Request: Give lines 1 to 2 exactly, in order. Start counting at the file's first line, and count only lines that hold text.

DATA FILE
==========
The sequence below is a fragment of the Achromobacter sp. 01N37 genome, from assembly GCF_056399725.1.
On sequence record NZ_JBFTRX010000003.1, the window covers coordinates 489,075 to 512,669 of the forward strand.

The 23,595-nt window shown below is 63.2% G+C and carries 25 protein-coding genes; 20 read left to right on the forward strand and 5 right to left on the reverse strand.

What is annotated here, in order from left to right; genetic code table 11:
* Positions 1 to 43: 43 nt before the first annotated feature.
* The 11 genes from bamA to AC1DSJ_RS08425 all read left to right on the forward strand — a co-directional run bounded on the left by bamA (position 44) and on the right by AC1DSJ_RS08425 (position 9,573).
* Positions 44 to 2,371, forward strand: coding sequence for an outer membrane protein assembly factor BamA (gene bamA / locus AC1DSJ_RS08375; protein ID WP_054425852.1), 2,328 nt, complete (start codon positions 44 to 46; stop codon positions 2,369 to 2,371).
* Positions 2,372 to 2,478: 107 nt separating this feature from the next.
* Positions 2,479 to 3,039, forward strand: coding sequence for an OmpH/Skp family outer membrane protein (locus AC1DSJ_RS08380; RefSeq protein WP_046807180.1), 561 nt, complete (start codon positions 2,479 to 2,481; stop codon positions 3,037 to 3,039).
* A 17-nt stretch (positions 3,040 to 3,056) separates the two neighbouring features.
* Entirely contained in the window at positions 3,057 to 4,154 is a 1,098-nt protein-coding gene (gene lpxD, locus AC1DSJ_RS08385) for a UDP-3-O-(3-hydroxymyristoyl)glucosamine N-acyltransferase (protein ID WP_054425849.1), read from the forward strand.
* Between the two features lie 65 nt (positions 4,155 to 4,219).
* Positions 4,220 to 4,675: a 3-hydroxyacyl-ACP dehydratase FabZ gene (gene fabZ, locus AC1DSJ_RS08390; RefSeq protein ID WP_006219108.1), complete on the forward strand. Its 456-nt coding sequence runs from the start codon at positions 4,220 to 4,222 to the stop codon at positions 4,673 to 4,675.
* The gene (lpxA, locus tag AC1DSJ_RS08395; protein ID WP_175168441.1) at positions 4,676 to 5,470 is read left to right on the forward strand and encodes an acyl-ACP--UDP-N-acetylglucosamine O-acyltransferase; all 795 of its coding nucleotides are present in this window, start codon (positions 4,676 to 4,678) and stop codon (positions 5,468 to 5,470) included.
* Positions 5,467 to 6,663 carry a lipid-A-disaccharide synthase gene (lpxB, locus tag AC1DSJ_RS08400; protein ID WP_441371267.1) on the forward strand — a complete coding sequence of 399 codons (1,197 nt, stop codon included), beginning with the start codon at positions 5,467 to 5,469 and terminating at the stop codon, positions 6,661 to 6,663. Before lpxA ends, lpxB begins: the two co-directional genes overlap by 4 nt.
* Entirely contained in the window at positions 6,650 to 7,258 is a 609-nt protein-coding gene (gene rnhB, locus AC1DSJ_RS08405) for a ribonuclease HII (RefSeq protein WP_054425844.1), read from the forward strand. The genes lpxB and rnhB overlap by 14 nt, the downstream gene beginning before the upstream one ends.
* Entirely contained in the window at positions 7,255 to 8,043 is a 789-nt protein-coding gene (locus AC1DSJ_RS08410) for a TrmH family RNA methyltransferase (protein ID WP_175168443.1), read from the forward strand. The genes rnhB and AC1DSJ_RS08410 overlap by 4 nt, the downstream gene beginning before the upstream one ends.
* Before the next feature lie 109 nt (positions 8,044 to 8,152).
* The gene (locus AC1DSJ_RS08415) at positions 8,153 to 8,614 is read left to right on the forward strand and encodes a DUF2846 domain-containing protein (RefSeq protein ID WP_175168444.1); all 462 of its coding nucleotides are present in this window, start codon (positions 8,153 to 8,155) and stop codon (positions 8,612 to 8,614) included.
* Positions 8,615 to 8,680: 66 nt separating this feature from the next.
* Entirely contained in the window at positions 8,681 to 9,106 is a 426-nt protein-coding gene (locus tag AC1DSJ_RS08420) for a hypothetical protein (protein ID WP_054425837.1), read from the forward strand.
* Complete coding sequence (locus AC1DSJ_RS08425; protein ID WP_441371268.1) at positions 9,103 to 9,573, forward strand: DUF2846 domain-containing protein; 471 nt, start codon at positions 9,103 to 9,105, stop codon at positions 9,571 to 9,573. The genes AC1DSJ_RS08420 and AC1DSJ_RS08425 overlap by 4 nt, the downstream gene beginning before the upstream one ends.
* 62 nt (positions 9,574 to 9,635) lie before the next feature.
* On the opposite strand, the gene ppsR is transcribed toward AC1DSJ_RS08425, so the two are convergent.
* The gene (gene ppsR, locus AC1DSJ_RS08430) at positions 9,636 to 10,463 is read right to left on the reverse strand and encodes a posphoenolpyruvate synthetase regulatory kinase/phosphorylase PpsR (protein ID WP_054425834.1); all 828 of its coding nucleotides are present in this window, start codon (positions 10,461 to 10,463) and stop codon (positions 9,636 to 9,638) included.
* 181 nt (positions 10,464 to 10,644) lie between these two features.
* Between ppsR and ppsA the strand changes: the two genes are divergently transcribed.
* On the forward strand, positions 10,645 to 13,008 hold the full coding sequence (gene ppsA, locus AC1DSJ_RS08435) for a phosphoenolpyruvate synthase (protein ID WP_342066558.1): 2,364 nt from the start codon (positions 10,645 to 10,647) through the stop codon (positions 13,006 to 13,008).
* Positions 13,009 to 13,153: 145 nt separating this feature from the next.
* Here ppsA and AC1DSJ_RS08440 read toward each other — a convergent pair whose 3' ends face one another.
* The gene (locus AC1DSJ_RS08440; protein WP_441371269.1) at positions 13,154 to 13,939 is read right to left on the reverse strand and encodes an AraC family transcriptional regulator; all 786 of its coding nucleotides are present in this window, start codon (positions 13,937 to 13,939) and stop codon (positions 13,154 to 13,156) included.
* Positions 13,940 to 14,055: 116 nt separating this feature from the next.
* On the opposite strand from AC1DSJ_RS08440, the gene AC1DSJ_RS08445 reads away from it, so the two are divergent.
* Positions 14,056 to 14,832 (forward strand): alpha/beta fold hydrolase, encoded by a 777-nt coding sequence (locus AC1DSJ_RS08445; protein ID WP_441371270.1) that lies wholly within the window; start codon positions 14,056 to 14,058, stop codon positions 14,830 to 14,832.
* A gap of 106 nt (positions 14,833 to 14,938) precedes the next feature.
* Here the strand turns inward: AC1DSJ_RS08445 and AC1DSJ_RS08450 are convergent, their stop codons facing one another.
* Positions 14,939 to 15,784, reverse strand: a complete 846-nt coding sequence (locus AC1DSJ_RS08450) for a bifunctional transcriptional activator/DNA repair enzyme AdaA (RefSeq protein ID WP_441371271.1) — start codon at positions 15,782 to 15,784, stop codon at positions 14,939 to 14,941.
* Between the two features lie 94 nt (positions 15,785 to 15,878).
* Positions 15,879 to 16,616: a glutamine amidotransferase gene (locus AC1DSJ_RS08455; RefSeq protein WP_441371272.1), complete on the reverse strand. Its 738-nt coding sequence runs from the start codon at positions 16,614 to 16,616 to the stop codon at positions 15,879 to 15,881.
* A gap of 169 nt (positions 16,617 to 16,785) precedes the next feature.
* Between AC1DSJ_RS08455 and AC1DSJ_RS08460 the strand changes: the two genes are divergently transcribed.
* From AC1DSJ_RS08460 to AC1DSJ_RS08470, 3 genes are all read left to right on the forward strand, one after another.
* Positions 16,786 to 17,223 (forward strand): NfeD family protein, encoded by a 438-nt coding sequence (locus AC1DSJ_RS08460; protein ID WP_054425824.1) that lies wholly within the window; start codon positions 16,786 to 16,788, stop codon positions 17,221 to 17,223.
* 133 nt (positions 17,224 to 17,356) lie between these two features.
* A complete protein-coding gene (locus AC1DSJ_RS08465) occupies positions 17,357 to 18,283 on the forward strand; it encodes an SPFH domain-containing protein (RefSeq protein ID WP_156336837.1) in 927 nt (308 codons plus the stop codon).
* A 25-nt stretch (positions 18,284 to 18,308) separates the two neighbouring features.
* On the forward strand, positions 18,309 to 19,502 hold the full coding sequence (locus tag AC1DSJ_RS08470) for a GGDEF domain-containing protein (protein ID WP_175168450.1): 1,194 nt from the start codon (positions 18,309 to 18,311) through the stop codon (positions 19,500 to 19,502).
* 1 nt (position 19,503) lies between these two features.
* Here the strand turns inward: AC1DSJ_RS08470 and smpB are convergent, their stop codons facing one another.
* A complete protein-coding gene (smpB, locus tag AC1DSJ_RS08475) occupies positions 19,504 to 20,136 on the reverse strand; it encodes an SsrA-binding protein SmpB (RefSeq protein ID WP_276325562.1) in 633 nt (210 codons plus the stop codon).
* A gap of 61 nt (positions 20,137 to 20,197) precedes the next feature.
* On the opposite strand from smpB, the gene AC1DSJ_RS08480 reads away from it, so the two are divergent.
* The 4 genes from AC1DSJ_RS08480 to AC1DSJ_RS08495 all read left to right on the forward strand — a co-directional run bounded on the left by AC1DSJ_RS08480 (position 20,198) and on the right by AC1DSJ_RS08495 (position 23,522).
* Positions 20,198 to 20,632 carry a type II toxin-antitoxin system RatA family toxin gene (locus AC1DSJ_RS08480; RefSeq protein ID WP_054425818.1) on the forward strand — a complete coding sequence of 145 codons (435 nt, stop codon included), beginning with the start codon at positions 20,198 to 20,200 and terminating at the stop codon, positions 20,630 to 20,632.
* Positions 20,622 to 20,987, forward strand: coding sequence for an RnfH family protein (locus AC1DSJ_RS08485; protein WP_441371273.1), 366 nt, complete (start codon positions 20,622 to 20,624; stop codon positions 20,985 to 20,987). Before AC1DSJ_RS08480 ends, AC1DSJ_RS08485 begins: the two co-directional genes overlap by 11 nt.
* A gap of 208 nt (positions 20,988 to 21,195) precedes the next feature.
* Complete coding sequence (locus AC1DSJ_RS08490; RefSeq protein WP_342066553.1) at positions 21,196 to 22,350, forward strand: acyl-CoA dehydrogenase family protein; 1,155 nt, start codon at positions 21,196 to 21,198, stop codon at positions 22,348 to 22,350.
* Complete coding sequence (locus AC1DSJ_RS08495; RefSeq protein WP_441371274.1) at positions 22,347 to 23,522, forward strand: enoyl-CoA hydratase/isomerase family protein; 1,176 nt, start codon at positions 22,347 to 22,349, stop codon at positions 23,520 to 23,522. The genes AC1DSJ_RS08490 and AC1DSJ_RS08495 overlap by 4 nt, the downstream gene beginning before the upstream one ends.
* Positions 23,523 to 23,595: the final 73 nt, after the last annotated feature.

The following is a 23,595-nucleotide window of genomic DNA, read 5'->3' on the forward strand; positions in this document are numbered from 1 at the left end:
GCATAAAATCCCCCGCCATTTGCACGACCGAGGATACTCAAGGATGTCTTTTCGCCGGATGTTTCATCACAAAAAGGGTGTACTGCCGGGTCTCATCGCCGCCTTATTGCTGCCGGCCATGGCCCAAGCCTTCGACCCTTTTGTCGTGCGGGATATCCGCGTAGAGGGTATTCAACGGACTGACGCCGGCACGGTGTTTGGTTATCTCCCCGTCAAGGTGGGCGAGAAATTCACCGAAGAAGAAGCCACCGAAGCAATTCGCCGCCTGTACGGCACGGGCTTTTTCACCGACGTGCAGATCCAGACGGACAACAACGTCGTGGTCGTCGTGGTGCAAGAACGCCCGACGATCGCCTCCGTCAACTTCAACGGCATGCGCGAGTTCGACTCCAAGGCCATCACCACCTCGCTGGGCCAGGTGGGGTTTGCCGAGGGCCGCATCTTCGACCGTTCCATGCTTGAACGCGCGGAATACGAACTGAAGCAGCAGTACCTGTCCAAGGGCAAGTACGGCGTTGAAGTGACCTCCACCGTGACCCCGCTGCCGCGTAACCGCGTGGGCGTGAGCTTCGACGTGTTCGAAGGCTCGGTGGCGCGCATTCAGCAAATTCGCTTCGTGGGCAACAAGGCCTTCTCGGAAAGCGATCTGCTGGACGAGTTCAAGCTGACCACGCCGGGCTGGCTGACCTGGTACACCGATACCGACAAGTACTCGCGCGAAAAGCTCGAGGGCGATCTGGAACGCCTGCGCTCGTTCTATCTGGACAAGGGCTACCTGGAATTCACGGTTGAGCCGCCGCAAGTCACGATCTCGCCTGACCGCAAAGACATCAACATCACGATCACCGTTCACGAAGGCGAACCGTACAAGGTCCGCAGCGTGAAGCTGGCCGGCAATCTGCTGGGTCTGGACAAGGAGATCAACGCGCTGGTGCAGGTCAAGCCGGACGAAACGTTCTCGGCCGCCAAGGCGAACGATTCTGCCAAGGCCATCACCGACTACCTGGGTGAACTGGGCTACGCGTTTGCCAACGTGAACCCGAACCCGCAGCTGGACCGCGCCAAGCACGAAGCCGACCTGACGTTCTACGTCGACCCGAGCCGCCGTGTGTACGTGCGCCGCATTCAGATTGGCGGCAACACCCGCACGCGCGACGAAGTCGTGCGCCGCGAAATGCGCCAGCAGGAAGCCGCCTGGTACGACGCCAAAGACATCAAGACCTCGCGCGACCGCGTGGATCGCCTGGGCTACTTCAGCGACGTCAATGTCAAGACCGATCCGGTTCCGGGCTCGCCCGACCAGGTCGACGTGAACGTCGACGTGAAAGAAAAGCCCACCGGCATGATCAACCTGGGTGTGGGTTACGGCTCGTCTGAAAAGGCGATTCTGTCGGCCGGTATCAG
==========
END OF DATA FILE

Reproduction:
The sequence below is a fragment of the Achromobacter sp. 01N37 genome, from assembly GCF_056399725.1.
On sequence record NZ_JBFTRX010000003.1, the window covers coordinates 489,075 to 512,669 of the forward strand.